3. As an interesting aside, the Court also noted that the petition, although filed on the Court’s e-filing platform at 5.08pm on 5 May 2022, was deemed to have been presented on 6 May 2022 in accordance with the relevant practice direction.[20] Therefore, for the purpose of any voidable disposition of Company property argument under section 99 of the Companies Act, the winding up order was deemed to have been made on 6 May 2022, the day after the employment agreement was entered into. This underscores the importance of filing a petition on the Court’s e-Filing platform before 5pm if it is to be considered filed that day.

 

[1] CWR, O.16, r.1(2). In certain circumstances, the Court may sanction an application to dispense the requirement for parties to submit proofs of debt – for example, where it results in a cost-effective and quicker process in the liquidation: see Premier Assurance Group SPC Ltd (in Official Liquidation) (FSD 264 of 2020 (ASCJ)) (Unreported, 10 September 2021).
[2] CWR, O.16, r.2(4).
[3] CWR, O.16, r.2(5).
[4] CWR, O.16, r.2(7).
[5] CWR, O.16, r.1(4).
[6] CWR, O.16, r.6.
[7] CWR Form No 26.
[8] CWR, O.16, r.6(3).
[9] CWR, O.16, r.17. A creditor can also apply to Court to expunge an admitted proof on the ground that it should not have been admitted, provided that the admitted proof exceeds CI$100,000 or 5% of the company’s total liabilities (whichever is the less): CWR, O.20(3).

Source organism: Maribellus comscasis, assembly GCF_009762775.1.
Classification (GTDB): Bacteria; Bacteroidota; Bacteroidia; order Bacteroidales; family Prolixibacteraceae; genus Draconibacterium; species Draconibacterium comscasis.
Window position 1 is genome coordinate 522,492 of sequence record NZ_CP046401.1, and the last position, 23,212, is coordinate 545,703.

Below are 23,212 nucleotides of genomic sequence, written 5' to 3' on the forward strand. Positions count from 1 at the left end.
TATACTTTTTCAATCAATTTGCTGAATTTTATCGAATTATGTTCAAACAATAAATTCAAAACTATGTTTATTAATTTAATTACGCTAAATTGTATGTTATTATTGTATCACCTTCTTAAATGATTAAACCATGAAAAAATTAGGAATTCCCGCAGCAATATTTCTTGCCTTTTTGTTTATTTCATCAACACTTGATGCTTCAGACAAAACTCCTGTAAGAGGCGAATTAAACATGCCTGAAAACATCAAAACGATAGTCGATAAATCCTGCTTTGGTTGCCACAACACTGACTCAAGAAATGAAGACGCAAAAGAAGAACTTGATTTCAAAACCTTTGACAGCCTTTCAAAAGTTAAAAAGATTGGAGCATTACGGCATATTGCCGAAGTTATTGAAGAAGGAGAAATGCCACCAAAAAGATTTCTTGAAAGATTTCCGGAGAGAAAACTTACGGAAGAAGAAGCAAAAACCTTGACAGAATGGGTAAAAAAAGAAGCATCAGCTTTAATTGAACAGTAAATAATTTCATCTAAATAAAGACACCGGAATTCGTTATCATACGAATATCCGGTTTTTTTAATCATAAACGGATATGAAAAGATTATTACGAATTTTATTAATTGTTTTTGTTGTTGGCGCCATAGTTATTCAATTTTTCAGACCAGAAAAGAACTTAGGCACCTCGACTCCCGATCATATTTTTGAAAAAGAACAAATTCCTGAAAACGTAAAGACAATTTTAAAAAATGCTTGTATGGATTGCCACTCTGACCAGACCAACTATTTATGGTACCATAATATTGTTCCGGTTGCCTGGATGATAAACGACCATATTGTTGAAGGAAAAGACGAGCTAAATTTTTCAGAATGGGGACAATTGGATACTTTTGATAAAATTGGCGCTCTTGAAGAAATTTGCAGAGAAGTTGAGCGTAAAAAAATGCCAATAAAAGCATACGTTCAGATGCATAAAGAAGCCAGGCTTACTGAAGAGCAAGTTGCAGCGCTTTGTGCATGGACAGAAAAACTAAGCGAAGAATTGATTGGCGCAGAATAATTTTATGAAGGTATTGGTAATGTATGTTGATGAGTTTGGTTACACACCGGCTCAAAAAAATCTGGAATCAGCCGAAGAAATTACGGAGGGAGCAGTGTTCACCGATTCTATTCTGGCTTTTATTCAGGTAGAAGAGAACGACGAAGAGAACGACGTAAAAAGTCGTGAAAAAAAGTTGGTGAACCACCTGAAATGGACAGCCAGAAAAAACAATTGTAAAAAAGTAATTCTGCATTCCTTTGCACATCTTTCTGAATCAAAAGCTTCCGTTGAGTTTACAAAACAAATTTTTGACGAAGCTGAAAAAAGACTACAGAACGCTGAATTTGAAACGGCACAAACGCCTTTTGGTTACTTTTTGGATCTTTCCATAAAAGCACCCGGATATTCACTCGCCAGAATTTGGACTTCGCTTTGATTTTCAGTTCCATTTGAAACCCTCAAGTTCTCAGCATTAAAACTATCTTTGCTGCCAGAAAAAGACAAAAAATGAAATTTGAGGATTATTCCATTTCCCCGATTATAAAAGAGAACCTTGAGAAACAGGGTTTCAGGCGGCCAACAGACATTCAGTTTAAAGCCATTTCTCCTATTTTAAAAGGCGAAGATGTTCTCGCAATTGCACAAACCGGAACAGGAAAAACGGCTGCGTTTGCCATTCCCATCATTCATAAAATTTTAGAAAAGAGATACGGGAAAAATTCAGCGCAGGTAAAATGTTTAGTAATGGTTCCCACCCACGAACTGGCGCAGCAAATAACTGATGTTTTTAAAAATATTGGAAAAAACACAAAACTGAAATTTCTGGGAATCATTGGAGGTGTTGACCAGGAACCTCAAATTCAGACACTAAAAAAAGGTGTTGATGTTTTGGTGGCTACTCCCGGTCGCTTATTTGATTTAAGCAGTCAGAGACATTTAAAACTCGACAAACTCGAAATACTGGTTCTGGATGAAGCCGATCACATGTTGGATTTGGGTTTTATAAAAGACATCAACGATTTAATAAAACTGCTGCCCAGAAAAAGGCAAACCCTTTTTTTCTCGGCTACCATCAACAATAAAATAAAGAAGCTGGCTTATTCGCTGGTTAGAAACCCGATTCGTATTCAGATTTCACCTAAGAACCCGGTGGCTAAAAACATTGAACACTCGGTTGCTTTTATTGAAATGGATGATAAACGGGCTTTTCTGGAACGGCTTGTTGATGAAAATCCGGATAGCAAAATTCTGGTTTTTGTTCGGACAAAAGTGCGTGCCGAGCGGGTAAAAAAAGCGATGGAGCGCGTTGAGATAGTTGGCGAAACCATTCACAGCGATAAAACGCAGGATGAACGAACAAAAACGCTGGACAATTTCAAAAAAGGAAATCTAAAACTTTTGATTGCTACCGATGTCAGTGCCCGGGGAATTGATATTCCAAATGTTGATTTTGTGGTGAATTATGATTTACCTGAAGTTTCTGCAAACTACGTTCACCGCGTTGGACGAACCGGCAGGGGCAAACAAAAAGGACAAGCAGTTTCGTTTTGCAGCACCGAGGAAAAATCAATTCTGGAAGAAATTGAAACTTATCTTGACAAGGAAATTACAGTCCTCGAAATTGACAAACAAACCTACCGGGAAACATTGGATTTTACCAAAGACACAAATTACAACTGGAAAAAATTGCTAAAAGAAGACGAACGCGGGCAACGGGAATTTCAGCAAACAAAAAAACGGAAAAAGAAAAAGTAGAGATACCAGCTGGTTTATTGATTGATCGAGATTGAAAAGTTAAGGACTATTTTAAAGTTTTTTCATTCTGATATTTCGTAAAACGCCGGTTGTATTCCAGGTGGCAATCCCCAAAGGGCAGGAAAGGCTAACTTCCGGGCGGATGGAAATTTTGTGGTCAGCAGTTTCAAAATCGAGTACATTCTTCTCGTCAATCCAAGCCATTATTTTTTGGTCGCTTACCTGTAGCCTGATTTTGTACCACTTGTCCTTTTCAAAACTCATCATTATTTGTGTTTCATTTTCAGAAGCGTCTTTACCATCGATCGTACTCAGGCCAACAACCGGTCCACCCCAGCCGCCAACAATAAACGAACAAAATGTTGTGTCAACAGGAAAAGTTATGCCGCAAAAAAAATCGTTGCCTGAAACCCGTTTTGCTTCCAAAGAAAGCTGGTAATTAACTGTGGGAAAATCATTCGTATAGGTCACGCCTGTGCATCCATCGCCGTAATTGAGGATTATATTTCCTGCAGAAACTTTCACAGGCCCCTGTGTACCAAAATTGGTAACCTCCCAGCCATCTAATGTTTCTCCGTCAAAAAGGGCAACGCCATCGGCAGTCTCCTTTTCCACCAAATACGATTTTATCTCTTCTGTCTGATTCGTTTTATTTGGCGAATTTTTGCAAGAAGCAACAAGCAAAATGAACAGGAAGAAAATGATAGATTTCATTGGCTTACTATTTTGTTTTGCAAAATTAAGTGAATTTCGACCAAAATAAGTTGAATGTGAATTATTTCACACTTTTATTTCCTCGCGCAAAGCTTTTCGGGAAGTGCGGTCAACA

[10] CWR, O.16, r.18(1). The appeal is made by summons in CWR Form No 30, supported by affidavit, and must be served on the liquidator.
[11] CWR, O.16, r.18(5).
[12] See, for example, China Branding Group Limited (in Official Liquidation) (FSD 52 of 2016 (RMJ) (Unreported, 1 December 2017).
[13] North South Pharmaceuticals at [54] & [55]. See also Midland Acres Limited (in Official Liquidation) (FSD 88 of 2017 (RPJ)) (Unreported,
[14] North South Pharmaceuticals at [54]. See also Midland Acres at [37].
[15] North South Pharmaceuticals at [56] citing Bhatti and Sons Incorporated v Wight [2003 CILR 160] at [35]-[41].
[16] Court of Appeal Act (2023 Revision), section 6(f)(v).
[17] The JOLs admitted a portion of his proof (US$152,335.91) and rejected the remainder (US$6,634,071.21).
[18] The extent to which the latter two arguments were pursued by the JOLs is not clear in the decision.
[19] See, as above, China Branding Group Limited (in Official Liquidation) (FSD 52 of 2016 (RMJ)) (Unreported, 1 December 2017).
[20] Practice Direction 11 of 2020, paragraph 9.1.

Key Contacts

Alan Bercow

Partner: Cayman Islands

T +1 345 814 2036
E Email Alan

Daniel Coelho

Senior Associate: Cayman Islands

T +1 345 814 2752
E Email Daniel

Susan Fallan

Counsel: Cayman Islands

T +1 345 814 2767
E Email Susan

David Lee

Partner: Cayman Islands

T +1 345 814 2083
E Email David

David Lewis-Hall

Counsel: Cayman Islands

T +1 (345) 814 2047
E Email David